I next used a heavy gauge wire and took some pliers to form a hook that I put through one of the fabric loops, on the other wire end I slid on some big beautiful colored beads that I bought to match the fabric, then by eye, measured the wire to the size of the handle I wanted for the purse, used my wire cutters to cut the end of the wire, formed a loose loop and put it through the other fabric loop before tightening the wire loop to seal it.

I then took a fabric flower that was already on my dress and sewed it onto the front of the purse. I loved the way my purse turned out and I’ve enjoyed wearing it. Although it’s a project that takes time, it’s also a hobby that I love and enjoy very much.

How to Make A Knitted Crocheted Fabric Case for Your Cell Phone

Materials I used for this project:
–Enough fabric strips (sewn together) to wind into a fabric ball (about a half skein’s worth)
–Size 10 knitting needles
–(Optional) Approximately a yard of matching fun fur
–1 small crochet hook (to weave the fabric strip through to join two knitted panels together)
–(Optional) the same crochet hook to weave fun fur through sealed edges
–(Optional) Small pink glass beads, sewing needle and pink sewing thread

Making a personalized case for your cell phone can be fun and not as complicated as it may seem. Whether your a pro crafter or a beginner, this project shows you a simple and fun way to create your own one-of-a-kind knitted (or crocheted) case.

I started this project by using some vintage fabric that I had purchased over ten years ago, but very similar in color to the fabric I used for a previous knitted purse project (project posted here under “Make Your Own Recycled Fabric Knitted Purse”). I decided to use this fabric because the texture and hot pink color were perfect for the look of the cell phone case I wanted to make. This fabric is a polyester/cotton blend that doesn’t fray when you cut it. So choose a fabric you really like, but preferably one that doesn’t run or fray when you cut it. If you choose a fabric that does fray when you cut it, you can use pinking shears to cut your fabric for a ravel-resistant edge, and the fabric strips will still look beautiful when knitted (I’ve tried this on another project). If you’re not sure about the look, you can always try knitting a small sample before you start a big project.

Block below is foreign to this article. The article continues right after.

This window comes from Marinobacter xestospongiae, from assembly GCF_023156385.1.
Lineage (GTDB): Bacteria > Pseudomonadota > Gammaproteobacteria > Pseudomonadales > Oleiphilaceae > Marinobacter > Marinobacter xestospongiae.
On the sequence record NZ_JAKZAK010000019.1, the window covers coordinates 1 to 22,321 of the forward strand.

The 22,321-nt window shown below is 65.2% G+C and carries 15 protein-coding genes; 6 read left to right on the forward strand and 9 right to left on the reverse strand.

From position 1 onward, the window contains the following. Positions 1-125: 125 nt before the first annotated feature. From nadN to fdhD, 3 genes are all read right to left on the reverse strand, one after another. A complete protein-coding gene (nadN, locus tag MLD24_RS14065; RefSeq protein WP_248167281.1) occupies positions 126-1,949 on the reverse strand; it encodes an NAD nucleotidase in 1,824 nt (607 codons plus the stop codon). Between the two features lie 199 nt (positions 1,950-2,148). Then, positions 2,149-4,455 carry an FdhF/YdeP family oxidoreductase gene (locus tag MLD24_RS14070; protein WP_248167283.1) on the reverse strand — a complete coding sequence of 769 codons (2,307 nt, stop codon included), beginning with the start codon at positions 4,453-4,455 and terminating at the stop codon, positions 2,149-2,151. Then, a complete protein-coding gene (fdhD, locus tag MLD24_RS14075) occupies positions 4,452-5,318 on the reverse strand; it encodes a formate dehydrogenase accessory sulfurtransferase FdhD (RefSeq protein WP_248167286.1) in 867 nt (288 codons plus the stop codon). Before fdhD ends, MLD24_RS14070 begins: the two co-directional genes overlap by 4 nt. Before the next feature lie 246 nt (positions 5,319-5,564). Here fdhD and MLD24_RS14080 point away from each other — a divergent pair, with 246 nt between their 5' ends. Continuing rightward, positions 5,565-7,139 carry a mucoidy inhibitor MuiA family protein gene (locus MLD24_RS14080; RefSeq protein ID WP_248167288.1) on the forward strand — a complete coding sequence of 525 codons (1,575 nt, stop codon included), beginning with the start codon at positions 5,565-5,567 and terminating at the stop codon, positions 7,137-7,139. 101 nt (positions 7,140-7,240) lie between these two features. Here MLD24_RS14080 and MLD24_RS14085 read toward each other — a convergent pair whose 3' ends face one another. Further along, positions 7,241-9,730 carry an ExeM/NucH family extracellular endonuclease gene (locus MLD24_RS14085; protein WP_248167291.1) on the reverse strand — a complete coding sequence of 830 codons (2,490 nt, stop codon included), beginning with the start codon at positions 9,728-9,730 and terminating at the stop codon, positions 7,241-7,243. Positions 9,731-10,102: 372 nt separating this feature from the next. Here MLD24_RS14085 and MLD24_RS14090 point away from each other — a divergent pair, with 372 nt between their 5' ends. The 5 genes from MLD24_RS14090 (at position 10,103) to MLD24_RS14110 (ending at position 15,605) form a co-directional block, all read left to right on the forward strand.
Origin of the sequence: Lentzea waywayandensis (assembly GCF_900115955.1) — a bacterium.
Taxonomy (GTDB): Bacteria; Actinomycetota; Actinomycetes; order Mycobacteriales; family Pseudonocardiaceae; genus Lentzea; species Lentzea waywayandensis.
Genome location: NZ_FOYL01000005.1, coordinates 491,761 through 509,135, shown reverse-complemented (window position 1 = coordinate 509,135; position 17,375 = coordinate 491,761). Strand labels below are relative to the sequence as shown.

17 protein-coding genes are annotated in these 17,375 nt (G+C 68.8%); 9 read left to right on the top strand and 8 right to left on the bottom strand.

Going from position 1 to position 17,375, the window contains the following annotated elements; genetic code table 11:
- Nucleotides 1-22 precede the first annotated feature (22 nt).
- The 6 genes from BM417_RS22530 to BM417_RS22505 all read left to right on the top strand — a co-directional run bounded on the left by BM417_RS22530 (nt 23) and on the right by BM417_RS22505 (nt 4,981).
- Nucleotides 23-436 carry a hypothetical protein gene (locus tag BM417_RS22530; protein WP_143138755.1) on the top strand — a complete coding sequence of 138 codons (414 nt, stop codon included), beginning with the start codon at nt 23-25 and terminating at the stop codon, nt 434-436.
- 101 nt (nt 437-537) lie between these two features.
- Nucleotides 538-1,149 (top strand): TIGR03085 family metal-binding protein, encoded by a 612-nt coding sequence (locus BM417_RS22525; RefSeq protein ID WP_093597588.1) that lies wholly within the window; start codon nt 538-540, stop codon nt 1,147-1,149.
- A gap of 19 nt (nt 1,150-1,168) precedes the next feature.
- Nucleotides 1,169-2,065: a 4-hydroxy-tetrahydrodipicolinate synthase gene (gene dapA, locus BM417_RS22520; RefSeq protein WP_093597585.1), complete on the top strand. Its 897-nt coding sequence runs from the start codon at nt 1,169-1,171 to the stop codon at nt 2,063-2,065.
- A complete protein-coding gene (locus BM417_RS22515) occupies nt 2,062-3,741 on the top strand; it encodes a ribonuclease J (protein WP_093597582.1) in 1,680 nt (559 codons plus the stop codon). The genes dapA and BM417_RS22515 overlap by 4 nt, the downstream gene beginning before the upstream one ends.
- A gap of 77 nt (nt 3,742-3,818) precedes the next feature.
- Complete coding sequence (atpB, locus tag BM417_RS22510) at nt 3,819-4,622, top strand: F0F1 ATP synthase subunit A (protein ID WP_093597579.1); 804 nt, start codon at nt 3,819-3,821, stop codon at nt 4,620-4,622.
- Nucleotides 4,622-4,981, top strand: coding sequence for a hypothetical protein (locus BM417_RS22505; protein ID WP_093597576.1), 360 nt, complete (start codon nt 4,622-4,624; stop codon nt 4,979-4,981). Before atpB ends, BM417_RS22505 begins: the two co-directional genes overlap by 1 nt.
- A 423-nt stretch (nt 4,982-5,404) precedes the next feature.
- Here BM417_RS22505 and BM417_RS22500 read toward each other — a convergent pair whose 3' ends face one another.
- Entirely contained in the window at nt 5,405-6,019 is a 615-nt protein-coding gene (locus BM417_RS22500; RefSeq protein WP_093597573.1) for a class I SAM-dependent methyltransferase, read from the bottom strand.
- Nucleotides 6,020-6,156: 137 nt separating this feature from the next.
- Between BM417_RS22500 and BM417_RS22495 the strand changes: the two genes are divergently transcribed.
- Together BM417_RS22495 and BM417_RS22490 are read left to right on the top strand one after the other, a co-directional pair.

Previously, I made the fabric ball by cutting the (non-fray) fabric into long strips (about a finger’s width wide by the fabric’s total length). I then took many of these long fabric strips and sewed them together end to end (overlapping one end a little bit over the other end–it doesn’t matter which end goes over or under the other) until I had one very, very long strip that I then wrapped into a ball (just like you would wrap yarn into a ball).

Once you’ve wrapped the long fabric strip into a ball, you can take this fabric ball and start knitting it (as you would with yarn). I knitted my cell phone case using size 10 knitting needles (you can also experiment with different sized needles that would make it easier to work the fabric you use). Because of the heavier fabric I chose, I casted on 12 stitches, but since every fabric differs and will give you a different gauge, knit (or crochet) a couple of rows and measure the stitches by holding them across the width of your phone so that you can see if it is wide enough. I then knitted 20 rows, and then repeated these steps for the second panel.


Next, after completing the two panels, I used the same fabric ball and a crochet needle, and single stitched all the way around the one side, the bottom, and the other side of the knitted panels to seal them (leaving the top edge open to slide your phone inside). Actually, you can seal the sides using any method you’d prefer. Decorating the edges is optional, but I decided to decorate three sides using a hot pink fun fur yarn (as shown in the pictures). I wove the fun fur through the same sealed edges using the same small crochet hook.


This is also optional, but later I also hand sewed a few small glass beads to the top two rows on one side of my cell phone case, which helped me to designate which side was the front of my phone case. The wonderful part is that you can have a lot of fun decorating your case in any way you’d like.



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Fabric Painting by Diana Romaxx